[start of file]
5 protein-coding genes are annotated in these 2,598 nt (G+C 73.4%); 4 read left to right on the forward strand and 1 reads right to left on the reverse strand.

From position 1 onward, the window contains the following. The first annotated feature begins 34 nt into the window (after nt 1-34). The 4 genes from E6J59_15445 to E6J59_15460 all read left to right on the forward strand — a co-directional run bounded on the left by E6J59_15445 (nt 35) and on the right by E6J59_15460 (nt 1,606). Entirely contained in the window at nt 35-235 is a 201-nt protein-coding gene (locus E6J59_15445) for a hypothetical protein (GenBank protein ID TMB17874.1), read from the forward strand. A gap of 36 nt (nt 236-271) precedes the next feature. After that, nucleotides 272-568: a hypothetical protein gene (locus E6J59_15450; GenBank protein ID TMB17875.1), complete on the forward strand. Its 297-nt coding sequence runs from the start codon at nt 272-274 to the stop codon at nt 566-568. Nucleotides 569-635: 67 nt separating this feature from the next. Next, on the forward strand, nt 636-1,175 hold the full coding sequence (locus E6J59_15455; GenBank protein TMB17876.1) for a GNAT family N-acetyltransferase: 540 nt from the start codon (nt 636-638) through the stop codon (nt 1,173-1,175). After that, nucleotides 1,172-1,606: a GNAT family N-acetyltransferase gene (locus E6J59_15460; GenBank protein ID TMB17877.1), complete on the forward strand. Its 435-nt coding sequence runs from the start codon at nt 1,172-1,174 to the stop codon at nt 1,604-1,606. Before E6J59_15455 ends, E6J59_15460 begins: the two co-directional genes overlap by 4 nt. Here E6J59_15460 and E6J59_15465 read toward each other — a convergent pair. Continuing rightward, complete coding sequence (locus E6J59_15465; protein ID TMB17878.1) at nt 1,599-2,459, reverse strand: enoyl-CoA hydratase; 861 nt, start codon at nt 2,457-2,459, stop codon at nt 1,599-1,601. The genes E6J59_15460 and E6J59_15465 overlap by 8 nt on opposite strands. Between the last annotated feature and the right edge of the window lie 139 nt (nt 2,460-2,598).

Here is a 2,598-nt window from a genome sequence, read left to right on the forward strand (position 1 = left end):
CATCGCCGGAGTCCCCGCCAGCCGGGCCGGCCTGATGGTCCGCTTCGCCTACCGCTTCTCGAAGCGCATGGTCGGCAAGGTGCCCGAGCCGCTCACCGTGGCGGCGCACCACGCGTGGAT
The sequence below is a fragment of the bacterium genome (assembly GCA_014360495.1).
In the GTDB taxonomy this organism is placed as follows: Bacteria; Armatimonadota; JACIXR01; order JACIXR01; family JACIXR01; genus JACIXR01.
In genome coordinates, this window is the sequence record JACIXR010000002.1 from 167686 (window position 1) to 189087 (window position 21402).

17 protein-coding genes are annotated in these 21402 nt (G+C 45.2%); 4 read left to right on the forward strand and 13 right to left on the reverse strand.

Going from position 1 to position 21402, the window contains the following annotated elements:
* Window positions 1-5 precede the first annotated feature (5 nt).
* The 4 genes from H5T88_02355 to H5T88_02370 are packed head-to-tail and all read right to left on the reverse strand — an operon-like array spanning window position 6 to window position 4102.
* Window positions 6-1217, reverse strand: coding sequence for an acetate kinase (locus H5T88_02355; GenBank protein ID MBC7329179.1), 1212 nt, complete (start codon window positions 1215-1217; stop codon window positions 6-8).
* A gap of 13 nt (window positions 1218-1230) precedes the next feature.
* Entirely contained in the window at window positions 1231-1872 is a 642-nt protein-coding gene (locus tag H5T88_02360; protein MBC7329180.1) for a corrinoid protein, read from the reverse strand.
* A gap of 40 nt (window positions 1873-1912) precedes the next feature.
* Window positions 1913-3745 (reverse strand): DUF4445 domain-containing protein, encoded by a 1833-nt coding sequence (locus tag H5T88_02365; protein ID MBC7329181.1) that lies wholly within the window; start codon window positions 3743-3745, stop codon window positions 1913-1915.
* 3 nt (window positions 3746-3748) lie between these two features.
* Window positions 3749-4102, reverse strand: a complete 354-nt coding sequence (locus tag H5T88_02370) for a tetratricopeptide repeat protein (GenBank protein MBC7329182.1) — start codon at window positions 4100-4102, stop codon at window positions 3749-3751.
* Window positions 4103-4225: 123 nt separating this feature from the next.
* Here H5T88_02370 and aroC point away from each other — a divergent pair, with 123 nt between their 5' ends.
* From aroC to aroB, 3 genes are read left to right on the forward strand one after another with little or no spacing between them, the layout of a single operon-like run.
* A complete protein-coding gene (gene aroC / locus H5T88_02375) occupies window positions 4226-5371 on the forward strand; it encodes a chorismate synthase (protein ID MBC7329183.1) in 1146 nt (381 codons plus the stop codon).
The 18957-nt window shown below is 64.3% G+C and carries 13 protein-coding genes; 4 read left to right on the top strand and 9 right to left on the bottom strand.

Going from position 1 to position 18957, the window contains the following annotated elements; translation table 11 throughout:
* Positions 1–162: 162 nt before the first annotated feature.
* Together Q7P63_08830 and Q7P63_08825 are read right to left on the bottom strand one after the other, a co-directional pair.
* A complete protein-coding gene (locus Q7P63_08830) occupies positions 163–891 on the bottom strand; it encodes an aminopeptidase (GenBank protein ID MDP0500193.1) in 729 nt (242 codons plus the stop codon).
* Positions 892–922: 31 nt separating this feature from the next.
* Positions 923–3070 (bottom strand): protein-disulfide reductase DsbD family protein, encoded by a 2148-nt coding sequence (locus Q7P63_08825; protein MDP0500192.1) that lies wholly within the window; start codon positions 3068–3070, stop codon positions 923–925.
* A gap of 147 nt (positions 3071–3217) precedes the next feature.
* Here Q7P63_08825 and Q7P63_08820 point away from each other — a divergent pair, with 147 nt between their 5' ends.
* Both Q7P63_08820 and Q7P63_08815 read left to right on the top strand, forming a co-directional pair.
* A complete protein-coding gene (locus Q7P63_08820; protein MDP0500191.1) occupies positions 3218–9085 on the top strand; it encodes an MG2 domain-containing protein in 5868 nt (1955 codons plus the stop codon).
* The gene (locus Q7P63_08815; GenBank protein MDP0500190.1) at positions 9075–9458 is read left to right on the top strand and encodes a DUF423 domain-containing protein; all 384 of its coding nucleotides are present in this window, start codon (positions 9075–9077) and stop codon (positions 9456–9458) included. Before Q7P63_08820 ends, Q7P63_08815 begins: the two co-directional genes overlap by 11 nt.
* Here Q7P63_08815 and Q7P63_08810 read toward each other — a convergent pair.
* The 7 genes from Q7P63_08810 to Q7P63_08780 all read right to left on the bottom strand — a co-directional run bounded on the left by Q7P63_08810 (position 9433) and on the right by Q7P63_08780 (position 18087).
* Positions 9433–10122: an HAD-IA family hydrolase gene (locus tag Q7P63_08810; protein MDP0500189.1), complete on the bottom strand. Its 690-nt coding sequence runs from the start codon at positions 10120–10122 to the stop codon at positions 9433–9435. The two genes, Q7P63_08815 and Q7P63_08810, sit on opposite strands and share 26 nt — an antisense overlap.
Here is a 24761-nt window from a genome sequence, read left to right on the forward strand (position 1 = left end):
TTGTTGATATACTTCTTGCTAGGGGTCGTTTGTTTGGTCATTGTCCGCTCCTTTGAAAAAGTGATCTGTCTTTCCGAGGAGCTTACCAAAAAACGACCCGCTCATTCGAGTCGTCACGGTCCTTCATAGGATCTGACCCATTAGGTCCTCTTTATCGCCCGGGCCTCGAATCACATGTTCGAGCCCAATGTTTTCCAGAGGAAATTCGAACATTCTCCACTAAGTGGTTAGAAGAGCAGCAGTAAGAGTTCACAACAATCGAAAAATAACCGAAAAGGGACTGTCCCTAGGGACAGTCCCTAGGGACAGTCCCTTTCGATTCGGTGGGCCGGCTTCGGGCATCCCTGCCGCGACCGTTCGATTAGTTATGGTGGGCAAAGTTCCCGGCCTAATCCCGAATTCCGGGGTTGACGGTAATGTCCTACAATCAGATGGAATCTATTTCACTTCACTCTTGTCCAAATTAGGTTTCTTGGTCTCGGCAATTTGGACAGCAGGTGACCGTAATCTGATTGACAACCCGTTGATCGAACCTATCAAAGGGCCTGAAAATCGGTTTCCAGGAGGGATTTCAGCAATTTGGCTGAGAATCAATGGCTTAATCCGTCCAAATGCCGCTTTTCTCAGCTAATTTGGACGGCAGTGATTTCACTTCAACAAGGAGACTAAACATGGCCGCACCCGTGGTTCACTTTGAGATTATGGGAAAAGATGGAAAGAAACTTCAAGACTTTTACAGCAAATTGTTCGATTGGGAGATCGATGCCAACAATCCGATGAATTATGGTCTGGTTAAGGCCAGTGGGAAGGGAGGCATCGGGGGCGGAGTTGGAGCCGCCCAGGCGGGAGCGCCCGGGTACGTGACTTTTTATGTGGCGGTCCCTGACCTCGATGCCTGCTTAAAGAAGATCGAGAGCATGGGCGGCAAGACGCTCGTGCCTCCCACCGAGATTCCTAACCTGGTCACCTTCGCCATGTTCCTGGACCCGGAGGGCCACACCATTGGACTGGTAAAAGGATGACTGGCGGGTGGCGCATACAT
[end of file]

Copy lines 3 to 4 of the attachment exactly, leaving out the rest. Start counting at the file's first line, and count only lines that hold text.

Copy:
Here is a 2,598-nt window from a genome sequence, read left to right on the forward strand (position 1 = left end):
CATCGCCGGAGTCCCCGCCAGCCGGGCCGGCCTGATGGTCCGCTTCGCCTACCGCTTCTCGAAGCGCATGGTCGGCAAGGTGCCCGAGCCGCTCACCGTGGCGGCGCACCACGCGTGGAT